Organisation of Justice

Supreme court

The Supreme Court is the cassation court. It is located in Warsaw. The court handles cassations, i.e. appeals from sentences or decisions of courts of second instance. The Supreme Court does not consider the cases but examines whether the judicial decisions of civil and military courts are compliant with the law. Cassation appeals cannot be filed in all cases. Cassations must be filed by a barrister or a counsellor at law.

Common courts

The courts of appeals, regional and district courts. They handle the following cases: civil, family, minors, labour, social security, commercial, bankruptcy and criminal, including misconduct, and penitentiary; they also keep land registers and records.

Common courts consist of two instances:

Courts of 1st instance:

  • district court (including Municipal court)
  •  regional court

Courts of 2nd instance:

  • regional court
  • court of appeals

Regional courts are the courts of first instance only in certain case categories. They are also the appellate courts (courts of second instance) for decisions of district courts.

Courts of 2nd instance (appellate) handle the appealed cases and can:

  • Uphold the appealed decision – it means that the appealed decision remains in force;
  • Amend the appealed decision – it means that a new decision is issued in the case;
  • Revoke the decision and remand the case to re-examination by the court of first instance – it means that the case will be examined again.

Most often, the competent court for civil cases is the court of proper venue serving the address of the defendant, and in criminal and misconduct cases – court of proper venue for the place of prohibited act (crime or misconduct). In order to start the proceedings, we must submit at court (at the day-book office), or send by register mail, a written statement with enclosures (copies of documents, supportive evidence). Depending on the nature of the case, it will be handled by the district or regional court in the first instance.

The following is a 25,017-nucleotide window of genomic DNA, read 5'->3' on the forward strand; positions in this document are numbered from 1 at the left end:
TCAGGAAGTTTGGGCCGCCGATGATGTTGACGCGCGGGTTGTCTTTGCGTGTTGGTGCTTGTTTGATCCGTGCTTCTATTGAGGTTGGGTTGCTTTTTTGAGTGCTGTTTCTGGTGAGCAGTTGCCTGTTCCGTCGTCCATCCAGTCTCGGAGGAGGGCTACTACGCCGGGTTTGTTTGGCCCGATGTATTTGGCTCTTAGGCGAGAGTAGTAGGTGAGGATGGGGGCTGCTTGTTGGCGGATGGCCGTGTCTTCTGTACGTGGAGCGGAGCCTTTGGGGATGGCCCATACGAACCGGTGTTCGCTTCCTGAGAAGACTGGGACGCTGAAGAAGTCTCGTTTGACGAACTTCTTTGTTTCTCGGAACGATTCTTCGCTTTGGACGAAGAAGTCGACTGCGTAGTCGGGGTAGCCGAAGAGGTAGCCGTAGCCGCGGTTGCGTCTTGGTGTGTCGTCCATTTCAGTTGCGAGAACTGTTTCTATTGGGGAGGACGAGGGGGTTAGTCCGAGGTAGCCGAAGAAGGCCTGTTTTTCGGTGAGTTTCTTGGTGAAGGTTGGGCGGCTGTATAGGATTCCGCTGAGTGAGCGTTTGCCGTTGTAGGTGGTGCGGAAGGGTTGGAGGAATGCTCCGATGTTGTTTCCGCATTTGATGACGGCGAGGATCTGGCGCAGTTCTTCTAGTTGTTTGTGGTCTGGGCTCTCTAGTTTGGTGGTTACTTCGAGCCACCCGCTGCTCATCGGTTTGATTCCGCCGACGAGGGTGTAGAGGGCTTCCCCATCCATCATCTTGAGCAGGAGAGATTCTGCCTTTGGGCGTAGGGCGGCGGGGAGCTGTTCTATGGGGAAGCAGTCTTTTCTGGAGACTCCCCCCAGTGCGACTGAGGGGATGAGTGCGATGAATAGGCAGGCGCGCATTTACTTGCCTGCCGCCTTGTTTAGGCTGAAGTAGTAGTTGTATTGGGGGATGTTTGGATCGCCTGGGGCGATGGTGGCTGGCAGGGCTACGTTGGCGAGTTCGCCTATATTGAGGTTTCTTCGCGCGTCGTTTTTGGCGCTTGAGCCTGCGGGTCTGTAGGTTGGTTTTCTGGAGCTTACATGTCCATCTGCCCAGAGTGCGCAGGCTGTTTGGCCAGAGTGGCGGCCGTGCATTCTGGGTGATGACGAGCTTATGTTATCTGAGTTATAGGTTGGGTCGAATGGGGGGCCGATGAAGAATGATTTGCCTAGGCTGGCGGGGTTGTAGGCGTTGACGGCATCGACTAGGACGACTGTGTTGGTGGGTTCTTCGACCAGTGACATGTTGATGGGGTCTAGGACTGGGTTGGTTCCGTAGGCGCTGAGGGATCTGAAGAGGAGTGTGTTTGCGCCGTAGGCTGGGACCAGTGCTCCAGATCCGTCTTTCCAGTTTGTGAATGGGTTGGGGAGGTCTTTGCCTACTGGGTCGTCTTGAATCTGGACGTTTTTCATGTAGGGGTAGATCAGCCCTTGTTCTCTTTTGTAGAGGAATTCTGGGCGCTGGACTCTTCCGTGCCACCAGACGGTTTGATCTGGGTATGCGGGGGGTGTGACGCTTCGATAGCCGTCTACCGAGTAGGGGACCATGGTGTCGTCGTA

District court

There are 315 district courts in Poland. They are located in larger cities. In case of main cities, a regional court can be established for one or several districts of the city – e.g. in Krakow, Łódz, Warsaw and Wrocław. District courts are the judicial units closest to the citizens. They handle all cases, except cases reserved for the regional court. In most district courts there are municipal divisions (also known as municipal courts). There are 380 of municipal divisions countrywide. They handle minor civil and criminal cases, including misconduct.

Regional court

There are 45 regional courts in Poland. They are located in all major cities. Regional courts handle appeals (from decisions of district courts, thus they function as courts of 2nd instance (appellate). They also handle certain serious cases (e.g. high claim value, serious crimes, etc.) and then function as courts of 1st instance.

Court of Appeals

There are 11 courts of appeals in Poland. They are located in major cities: Bialystok, Gdansk, Katowice, Kraków, Lublin, Łódz, Poznań, Rzeszów, Warszawa, Wrocław and Szczecin. A court of appeals functions as the court of 2nd instance – i.e. it tries appeals from decisions of the regional court.

Administrative courts

Supervise public administration in order to safeguard its compliance with law. Administrative courts are courts of two instances. The first instance: 14 Voivodship Administrative Courts (WSA); second instance: The Supreme Administrative Court (NSA), located in Warsaw. Administrative courts can only revoke, annul or uphold the appealed administrative act. They cannot issue any new administrative decision that would affect our rights and obligations. The proper venue of the administrative court depends on the location of the administrative body, against which the complaint is filed.

WSA handles complaints regarding most of all:

  • administrative decisions (e.g. building permit or tax injunction);
  • acts of law of municipal units and local public administration bodies (e.g. local tax rates, parking regulations);
  • lack of action by administrative bodies.

We have the right to a cassation appeal from decisions of voivodship administrative courts filed at the Supreme Administrative Court. Every administrative court has an information department, where we can check the proper court venue and status of the cases being examined by the court as well view as the case files.